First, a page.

County Chair-elect Jason Davis wants apology and correction from Daytona newspaper

Volusia Tax Reform co-founder Margie Patchett: New face of government is being 'marginalized' through negative press coverage

News-Journal story on arrest four yuears agoJason Davis in big News-Journal headline The Daytona Beach News-Journal published a story four years ago on a fraud arrest charge dropped long ago against Jason Davis, yet it was presented as a big story earlier this month as shown in the inset snapshot.

DAYTONA BEACH -- County Chair-elect Jason Davis said the Daytona Beach News-Journal owes him an apology and a front-page retraction above the fold where it published a story Dec. 6, with a sensational headline referencing a decade-old arrest on a fraud charge, something that he told the newspaper it already reported four years ago.

Though Seminole County prosecutors dropped the charge against him well before his ex-wife was convicted of stealing $44,000 from her employer, which he told the newspaper it had reported four years ago when he was a congressional candidate, and therefore not news, The News-Journal questioned his veracity in the story 12 days ago, claiming "that wasn't reflected in a search of News-Journal archives."

But Headline Surfer did a search of the News-Journal's print archives by paying the $2.95 credit card fee and within 2 minutes came across a story published March 10, 2008, on the News-Journal's local section front with the headline, Incumbent Feeney no sure thing for House seat. 

Davis lost in the primary to then-incumbent Feeney, who lost in the general election to Suzanne Kosmas. The story, written by former longtime staff writer John Bozzo, that profiled all three candidates, along with the information on Davis' past that the News-Journal presented Dec. 6 as big news.

The specific reference to Davis' past was described in that story as follows: The Seminole County Sheriff's Office arrested Davis in 2001 on felony fraud charges. In 2004, the state dropped charges against him. Davis said unbeknownst to him, his wife was involved in the illegal activity.

No response from newspaper's editor

Headline Surfer published a story Sunday night with its findings, after the 24/7 Internet newspaper sent an e-mail to Pat Rice, the News-Journal's editor, pointing out it found the story and asked for an explanation why Davis' veracity was called into question about a story had been published and readily accessible on the newspaper's own archive database.

The Internet newspaper's inquiry to Rice has gone unanswered.

Davis said he was pleased that the only other local competing media outlet (Headline Surfer) had reported the story existed, which showed he was being truthful. And as such, Davis believes he's owed an apology and a published correction where the Dec. 6 ran under the headline, New Volusia Chair Davis had 2001 fraud arrest; charge later dropped.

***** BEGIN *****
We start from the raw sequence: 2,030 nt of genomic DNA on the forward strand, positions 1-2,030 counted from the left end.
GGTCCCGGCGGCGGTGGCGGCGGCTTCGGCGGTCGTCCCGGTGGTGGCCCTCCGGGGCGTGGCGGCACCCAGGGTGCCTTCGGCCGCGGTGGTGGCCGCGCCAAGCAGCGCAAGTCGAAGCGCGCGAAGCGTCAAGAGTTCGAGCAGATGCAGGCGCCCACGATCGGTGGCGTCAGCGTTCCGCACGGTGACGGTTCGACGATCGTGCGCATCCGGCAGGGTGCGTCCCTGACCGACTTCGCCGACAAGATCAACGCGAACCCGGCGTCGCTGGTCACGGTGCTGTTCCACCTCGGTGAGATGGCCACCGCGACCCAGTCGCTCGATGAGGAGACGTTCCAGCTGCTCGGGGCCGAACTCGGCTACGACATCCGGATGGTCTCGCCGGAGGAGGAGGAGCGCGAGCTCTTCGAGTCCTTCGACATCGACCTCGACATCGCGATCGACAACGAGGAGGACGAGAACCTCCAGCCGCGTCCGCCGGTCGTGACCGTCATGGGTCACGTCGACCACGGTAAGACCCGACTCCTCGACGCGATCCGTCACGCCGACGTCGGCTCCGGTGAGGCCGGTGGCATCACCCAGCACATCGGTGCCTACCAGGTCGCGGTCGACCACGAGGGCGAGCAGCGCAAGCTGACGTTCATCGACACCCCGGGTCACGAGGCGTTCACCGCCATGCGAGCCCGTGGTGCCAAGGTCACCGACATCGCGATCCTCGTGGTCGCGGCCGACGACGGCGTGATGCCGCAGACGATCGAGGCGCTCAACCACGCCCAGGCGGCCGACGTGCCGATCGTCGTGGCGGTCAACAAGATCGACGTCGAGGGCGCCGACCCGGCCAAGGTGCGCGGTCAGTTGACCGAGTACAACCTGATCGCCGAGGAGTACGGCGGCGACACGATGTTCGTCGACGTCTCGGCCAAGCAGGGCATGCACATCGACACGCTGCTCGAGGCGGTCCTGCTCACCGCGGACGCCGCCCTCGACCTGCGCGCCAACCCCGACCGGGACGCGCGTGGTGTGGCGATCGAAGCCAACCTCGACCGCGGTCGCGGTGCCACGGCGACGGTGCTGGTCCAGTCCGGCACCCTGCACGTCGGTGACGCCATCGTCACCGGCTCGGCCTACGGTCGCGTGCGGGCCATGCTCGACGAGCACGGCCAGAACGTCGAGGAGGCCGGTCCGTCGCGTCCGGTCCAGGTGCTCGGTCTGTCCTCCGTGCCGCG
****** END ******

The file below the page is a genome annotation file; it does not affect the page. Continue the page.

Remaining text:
Daytona News-Journal correction policyThe snapshot graphic at left details the News-Journal's corrections policy.

"They're not going to admit they screwed up," Davis said Monday. "They're going to have to come around sooner or later. Unless it has to do with county business, I'm not going to talk to them. They owe me an apology. Out of common decency, now that it has been point out, they should put out a formal apology and at least a blurb correcting what they reported."

"They're not going to admit they screwed up," Davis said Monday. "They're going to have to come around sooner or later. Unless it has to do with county business, I'm not going to talk to them. They owe me an apology. Out of common decency, now that it has been point out, they should put out a formal apology and at least a blurb correcting what they reported."

The arrest was among a series of stories published by the News-Journal since Thanksgiving following his overwhelming victory in the Nov. 6 general election over former county councilman Carl Persis of Ormond Beach.

Margie Patchett of Port Orange, a founding member of Volusia Tax Reform said she believes Davis is "being marginalized" by the News-Journal and she believes that in the process, she, too, is being made to look bad.

Patchett said she was quoted in two consecutive stories that had in hindsight she believes allowed the News-Journal additional voices to appear critical of Davis. 

Patchett said she is disgusted that the county's daily newspaper of record won't acknowledge that it dropped the ball in reporting it's  Dec. 6 story that presented Davis in a negative light for an old arrest that she wonders if its reporters and editors even bothered to check as to whether it had already been reported.

"Just as Jason Davis' opponents didn't do their homework during the campaign, apparently the Daytona Beach News-Journal isn't doing its homework either," Patchett said.